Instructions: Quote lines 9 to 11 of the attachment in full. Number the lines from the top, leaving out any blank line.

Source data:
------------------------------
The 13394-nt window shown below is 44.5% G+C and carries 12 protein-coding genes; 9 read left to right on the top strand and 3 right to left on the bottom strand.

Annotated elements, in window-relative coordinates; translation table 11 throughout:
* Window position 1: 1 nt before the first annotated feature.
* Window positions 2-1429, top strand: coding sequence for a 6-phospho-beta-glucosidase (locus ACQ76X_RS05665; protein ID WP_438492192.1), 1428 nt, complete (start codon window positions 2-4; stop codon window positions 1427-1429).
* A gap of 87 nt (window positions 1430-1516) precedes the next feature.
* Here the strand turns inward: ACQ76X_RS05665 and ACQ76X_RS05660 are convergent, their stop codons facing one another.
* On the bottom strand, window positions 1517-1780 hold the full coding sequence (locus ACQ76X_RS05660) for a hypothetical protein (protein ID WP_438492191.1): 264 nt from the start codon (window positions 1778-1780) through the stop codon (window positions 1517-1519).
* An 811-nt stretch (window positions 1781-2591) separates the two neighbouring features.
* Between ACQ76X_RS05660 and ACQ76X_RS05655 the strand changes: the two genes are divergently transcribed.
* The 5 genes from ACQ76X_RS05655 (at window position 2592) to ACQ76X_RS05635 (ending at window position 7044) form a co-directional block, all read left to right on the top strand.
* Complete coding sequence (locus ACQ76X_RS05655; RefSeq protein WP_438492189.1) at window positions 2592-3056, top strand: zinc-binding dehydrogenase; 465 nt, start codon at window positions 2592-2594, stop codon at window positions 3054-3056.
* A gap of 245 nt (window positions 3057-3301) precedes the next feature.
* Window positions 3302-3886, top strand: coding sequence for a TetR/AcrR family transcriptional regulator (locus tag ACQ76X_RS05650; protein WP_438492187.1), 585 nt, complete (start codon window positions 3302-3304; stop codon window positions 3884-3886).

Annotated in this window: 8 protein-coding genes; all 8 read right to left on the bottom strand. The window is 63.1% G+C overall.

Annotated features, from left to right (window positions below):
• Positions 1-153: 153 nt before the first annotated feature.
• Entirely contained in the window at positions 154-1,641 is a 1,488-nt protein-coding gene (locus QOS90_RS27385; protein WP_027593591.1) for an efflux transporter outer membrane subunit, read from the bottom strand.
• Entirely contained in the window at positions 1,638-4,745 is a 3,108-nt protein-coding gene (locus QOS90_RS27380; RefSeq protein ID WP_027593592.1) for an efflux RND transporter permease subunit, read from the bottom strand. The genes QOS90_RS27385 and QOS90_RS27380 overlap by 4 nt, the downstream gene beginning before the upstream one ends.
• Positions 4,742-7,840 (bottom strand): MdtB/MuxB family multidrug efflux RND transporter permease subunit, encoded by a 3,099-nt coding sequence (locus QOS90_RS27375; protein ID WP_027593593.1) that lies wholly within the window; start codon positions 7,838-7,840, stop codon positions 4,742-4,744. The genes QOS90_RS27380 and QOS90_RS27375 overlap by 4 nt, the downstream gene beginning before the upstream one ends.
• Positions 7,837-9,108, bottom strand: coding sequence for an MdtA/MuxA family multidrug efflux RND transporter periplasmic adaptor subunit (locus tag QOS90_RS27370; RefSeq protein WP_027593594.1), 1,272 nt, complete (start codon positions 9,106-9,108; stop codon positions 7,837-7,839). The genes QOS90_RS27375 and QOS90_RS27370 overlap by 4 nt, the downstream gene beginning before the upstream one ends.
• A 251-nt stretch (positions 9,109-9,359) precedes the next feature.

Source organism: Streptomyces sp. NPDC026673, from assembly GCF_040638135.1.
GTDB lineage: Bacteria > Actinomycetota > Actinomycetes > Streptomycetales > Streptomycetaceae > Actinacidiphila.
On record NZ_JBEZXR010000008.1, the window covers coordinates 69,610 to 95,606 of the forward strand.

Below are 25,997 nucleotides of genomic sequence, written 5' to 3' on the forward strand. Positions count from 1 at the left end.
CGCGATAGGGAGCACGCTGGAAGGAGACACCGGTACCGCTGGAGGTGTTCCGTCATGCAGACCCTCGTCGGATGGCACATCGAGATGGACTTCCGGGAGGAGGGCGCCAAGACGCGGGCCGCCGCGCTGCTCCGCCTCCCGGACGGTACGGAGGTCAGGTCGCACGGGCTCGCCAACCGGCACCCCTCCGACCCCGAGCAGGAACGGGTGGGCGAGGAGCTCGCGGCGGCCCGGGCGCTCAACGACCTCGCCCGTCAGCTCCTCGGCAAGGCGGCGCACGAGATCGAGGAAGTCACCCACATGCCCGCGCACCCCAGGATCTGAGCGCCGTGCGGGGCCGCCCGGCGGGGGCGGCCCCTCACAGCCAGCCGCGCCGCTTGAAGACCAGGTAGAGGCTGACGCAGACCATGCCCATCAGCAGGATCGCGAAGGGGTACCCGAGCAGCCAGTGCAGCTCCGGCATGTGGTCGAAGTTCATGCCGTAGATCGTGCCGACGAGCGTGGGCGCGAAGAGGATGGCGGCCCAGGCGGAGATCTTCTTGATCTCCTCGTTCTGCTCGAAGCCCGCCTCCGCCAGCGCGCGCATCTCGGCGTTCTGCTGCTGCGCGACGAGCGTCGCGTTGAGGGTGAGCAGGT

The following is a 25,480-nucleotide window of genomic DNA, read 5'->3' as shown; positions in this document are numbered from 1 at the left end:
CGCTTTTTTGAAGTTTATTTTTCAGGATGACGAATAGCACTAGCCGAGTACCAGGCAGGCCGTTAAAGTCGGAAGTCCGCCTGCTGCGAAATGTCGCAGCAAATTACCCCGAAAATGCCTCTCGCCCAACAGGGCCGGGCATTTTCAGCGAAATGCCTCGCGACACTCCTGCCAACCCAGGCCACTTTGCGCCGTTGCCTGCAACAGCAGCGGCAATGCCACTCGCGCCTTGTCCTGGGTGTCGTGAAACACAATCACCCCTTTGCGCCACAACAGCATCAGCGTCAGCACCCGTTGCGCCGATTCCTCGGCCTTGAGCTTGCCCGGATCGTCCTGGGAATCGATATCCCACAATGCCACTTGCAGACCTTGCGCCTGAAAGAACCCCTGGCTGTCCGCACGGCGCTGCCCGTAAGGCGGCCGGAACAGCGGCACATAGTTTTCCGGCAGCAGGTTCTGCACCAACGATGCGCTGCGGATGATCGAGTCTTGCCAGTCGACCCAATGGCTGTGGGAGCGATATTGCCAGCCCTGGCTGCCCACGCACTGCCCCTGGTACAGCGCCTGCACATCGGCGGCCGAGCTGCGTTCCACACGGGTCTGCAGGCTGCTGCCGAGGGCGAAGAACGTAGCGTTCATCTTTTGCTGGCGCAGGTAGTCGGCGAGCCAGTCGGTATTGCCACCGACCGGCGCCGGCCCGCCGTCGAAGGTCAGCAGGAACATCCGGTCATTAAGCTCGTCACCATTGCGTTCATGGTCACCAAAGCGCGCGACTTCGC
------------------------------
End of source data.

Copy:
* Between ACQ76X_RS05660 and ACQ76X_RS05655 the strand changes: the two genes are divergently transcribed.
* The 5 genes from ACQ76X_RS05655 (at window position 2592) to ACQ76X_RS05635 (ending at window position 7044) form a co-directional block, all read left to right on the top strand.
* Complete coding sequence (locus ACQ76X_RS05655; RefSeq protein WP_438492189.1) at window positions 2592-3056, top strand: zinc-binding dehydrogenase; 465 nt, start codon at window positions 2592-2594, stop codon at window positions 3054-3056.